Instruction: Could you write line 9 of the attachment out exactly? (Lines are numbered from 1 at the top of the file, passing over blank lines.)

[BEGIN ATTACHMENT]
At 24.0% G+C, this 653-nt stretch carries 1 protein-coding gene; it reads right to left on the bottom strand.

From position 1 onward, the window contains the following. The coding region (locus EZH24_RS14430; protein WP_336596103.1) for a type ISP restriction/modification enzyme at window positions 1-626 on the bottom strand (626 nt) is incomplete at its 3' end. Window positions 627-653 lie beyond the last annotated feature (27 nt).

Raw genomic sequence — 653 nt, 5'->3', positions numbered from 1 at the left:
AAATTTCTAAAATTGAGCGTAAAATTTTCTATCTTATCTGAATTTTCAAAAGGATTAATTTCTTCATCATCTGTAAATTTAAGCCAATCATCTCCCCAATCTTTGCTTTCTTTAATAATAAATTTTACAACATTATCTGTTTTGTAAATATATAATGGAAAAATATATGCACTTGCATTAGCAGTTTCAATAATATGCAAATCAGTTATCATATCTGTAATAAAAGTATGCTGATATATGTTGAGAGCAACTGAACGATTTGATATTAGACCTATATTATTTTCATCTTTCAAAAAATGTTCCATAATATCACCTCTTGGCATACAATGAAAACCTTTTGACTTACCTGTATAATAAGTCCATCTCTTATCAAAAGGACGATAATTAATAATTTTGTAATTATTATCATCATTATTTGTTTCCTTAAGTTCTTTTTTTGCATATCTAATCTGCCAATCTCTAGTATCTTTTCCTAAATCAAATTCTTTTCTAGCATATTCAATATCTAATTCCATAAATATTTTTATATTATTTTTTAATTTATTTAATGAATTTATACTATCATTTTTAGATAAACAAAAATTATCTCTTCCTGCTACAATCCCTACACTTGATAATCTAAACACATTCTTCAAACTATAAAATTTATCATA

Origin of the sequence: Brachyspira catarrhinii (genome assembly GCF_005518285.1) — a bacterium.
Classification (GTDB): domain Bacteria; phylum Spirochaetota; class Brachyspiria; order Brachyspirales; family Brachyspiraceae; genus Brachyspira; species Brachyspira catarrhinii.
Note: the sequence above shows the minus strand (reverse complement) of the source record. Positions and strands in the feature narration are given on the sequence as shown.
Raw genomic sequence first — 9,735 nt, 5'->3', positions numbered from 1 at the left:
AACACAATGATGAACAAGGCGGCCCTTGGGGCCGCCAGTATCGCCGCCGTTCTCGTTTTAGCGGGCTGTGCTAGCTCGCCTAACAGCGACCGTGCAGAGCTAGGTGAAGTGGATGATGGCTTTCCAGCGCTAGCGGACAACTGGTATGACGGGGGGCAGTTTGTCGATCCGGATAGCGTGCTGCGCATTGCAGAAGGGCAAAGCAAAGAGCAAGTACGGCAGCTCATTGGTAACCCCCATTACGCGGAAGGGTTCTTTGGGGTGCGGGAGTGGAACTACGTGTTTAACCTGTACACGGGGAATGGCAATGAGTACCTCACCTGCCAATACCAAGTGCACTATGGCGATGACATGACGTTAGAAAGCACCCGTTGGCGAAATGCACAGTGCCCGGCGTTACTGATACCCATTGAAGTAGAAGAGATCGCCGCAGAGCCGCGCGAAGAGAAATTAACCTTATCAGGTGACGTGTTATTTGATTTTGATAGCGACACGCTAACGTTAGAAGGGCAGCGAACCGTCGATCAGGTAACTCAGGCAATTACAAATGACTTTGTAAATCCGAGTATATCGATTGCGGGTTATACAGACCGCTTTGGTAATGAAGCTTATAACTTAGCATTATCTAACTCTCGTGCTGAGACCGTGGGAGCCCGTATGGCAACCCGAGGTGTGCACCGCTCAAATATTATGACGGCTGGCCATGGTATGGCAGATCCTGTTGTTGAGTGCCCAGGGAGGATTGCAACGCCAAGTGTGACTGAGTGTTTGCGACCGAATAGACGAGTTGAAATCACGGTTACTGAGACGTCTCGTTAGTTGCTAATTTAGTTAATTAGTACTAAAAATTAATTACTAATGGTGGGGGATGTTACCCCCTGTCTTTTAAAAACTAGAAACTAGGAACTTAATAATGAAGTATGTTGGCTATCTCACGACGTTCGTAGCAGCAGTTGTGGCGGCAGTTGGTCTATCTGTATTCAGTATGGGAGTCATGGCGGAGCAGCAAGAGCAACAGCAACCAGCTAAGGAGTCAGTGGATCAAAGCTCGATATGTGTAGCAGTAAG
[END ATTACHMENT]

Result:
AACACAATGATGAACAAGGCGGCCCTTGGGGCCGCCAGTATCGCCGCCGTTCTCGTTTTAGCGGGCTGTGCTAGCTCGCCTAACAGCGACCGTGCAGAGCTAGGTGAAGTGGATGATGGCTTTCCAGCGCTAGCGGACAACTGGTATGACGGGGGGCAGTTTGTCGATCCGGATAGCGTGCTGCGCATTGCAGAAGGGCAAAGCAAAGAGCAAGTACGGCAGCTCATTGGTAACCCCCATTACGCGGAAGGGTTCTTTGGGGTGCGGGAGTGGAACTACGTGTTTAACCTGTACACGGGGAATGGCAATGAGTACCTCACCTGCCAATACCAAGTGCACTATGGCGATGACATGACGTTAGAAAGCACCCGTTGGCGAAATGCACAGTGCCCGGCGTTACTGATACCCATTGAAGTAGAAGAGATCGCCGCAGAGCCGCGCGAAGAGAAATTAACCTTATCAGGTGACGTGTTATTTGATTTTGATAGCGACACGCTAACGTTAGAAGGGCAGCGAACCGTCGATCAGGTAACTCAGGCAATTACAAATGACTTTGTAAATCCGAGTATATCGATTGCGGGTTATACAGACCGCTTTGGTAATGAAGCTTATAACTTAGCATTATCTAACTCTCGTGCTGAGACCGTGGGAGCCCGTATGGCAACCCGAGGTGTGCACCGCTCAAATATTATGACGGCTGGCCATGGTATGGCAGATCCTGTTGTTGAGTGCCCAGGGAGGATTGCAACGCCAAGTGTGACTGAGTGTTTGCGACCGAATAGACGAGTTGAAATCACGGTTACTGAGACGTCTCGTTAGTTGCTAATTTAGTTAATTAGTACTAAAAATTAATTACTAATGGTGGGGGATGTTACCCCCTGTCTTTTAAAAACTAGAAACTAGGAACTTAATAATGAAGTATGTTGGCTATCTCACGACGTTCGTAGCAGCAGTTGTGGCGGCAGTTGGTCTATCTGTATTCAGTATGGGAGTCATGGCGGAGCAGCAAGAGCAACAGCAACCAGCTAAGGAGTCAGTGGATCAAAGCTCGATATGTGTAGCAGTAAG